After learning of Australian middleweight contender Sam Soliman’s positive test for a performance enhancing drug following his Feb. 1 upset victory over Germany-based former titleholder Felix Strum, RingTV.com reached out to Soliman’s manager, David Stanley, to ask if he had any official statements in response to the news of his fighter’s positive A-sample.
Stanley expressed shock at the test result and anger with the manner in which drug testing was handled prior to the IBF title-elimination fight. He maintains that Soliman did not cheat to win the biggest fight of his long career and was outraged that German boxing authorities announced the A sample result before contacting the fighter.
“We are shocked and stunned by the international press comments reported today by associates of Sturm Boxing, the Bund Deutscher Berufsboxwer President Thomas Putz.,” Stanley told RingTV.com in an email.
“Team Soliman insisted in our contract for this bout that both boxers be screened for performance enhancing drugs. The Sturm camp ducked and weaved all through this process and this has been reported in the media before the bout.”
Stanley said Team Soliman met with National Anti-Doping Agency (NADA) officials within an hour of arriving in Germany on Thursday, Jan. 24th, for the fight against Sturn.
“Our screen was conducted at a well known sports clinic in Koln. The owner of this clinic is a good friend of Mr Sturm’s,” he continued.
“The NADA officials advised that they were not screening for PED’s as we had stipulated in our contract, but for human growth hormones only.”
Stanley said he spoke to Karsten Mahlmann, Sturm’s promotional manager and marketing director for STA 1, the television company that has rights with Sturm.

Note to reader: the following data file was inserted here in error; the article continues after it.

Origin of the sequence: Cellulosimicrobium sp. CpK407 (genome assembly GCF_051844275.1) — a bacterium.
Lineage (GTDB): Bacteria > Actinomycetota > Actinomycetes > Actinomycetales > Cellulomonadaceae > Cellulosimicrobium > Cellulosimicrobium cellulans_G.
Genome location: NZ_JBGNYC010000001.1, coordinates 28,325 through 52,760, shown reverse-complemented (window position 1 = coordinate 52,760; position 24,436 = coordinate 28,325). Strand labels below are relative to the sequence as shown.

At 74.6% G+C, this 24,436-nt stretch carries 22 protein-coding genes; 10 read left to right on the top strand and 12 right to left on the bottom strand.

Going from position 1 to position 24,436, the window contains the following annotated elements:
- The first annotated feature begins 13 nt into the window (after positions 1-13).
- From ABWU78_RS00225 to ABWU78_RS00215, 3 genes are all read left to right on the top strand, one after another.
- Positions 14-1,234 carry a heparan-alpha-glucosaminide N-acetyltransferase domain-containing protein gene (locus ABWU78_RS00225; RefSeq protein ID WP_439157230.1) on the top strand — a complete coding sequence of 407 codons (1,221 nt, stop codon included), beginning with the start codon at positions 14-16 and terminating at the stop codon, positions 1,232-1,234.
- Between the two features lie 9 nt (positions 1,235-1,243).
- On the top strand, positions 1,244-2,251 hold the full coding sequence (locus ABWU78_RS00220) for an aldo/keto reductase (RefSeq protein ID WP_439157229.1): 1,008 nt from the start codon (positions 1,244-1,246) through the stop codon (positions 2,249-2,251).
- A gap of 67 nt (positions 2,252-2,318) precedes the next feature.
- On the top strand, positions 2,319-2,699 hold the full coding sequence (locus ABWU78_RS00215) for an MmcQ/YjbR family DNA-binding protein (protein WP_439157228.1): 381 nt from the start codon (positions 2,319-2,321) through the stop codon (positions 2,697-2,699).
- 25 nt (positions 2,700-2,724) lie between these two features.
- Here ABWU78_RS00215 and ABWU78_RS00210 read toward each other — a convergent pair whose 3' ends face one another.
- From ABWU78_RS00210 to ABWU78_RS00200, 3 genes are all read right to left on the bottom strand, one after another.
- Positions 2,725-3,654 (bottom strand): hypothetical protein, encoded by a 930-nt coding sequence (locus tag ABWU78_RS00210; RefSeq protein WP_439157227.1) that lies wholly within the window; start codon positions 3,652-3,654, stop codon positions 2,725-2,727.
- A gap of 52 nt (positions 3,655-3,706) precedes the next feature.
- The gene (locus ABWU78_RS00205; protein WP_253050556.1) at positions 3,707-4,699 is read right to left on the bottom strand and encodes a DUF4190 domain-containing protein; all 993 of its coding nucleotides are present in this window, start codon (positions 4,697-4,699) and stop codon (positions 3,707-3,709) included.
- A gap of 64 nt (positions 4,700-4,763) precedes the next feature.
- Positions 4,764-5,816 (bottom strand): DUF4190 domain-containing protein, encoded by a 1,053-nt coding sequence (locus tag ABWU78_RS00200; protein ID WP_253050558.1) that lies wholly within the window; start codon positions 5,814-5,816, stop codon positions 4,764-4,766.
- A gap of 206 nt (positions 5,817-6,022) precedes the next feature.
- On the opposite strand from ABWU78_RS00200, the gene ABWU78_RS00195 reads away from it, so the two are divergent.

He said that Mahlmann promised to see the list of items expanded to include the following:
┬À Calculated Free Testosterone
┬À Sex Hormone Binding Globulin
┬À Folicle Stimulating Hormone
┬À Luteinizing Hormone
┬À Liver Function Test
┬À Cholesterol High Density Lipoprotein
┬À Low Density Lipoprotein
“To this day we do not have confirmation that both boxers were screened for the agreed substances,” said Stanley.
Stanley said he had faxes from Dr. Hans Geyer, Deputy Head, Institute of Biochemistry, Centre for Preventative Doping Research, German Sport University in Cologne, that talk to the procedure for testing of these substances.
“On the morning of the bout, when we still could not get confirmation of the substances we had insisted be screened for, Mr. Thomas Putz of the BDB handed us in an IBF supervised official meeting what he said to be the screening results for Felix Sturm,” Stanley said.
“Doctor Peter Lewis and Michael Bates of Maurice Blackburn, Lawyers and I examined the report, which was in German. After some time, we noticed the birth date on the form was not one that would match Felix Sturm. We were provided with another boxer’s results, a female boxer who was on the undercard. We returned to the meeting, and through the IBF Fight Supervisor, Mr. Lindsey Tucker, we returned the other fighter’s test results.
“My experience with Thomas Putz is that he is not neutral, and is too close to the Sturm camp. He should have contacted Sam Soliman if there was an irregularity in the A sample, not gone to the media.
Stanley said that Soliman’s lawyer, Michael Bates, is briefing legal representation today about the damage to the 39-year-old veteran’s reputation and future by the release of this information to the international media without speaking with and notification to the fighter.
“We are organising with Australian Anti Doping Authorities tomorrow how we will deal with sample B. We have full confidence in NADA in Germany, however, the protocols we agreed with them have been breached by Mr. Putz.”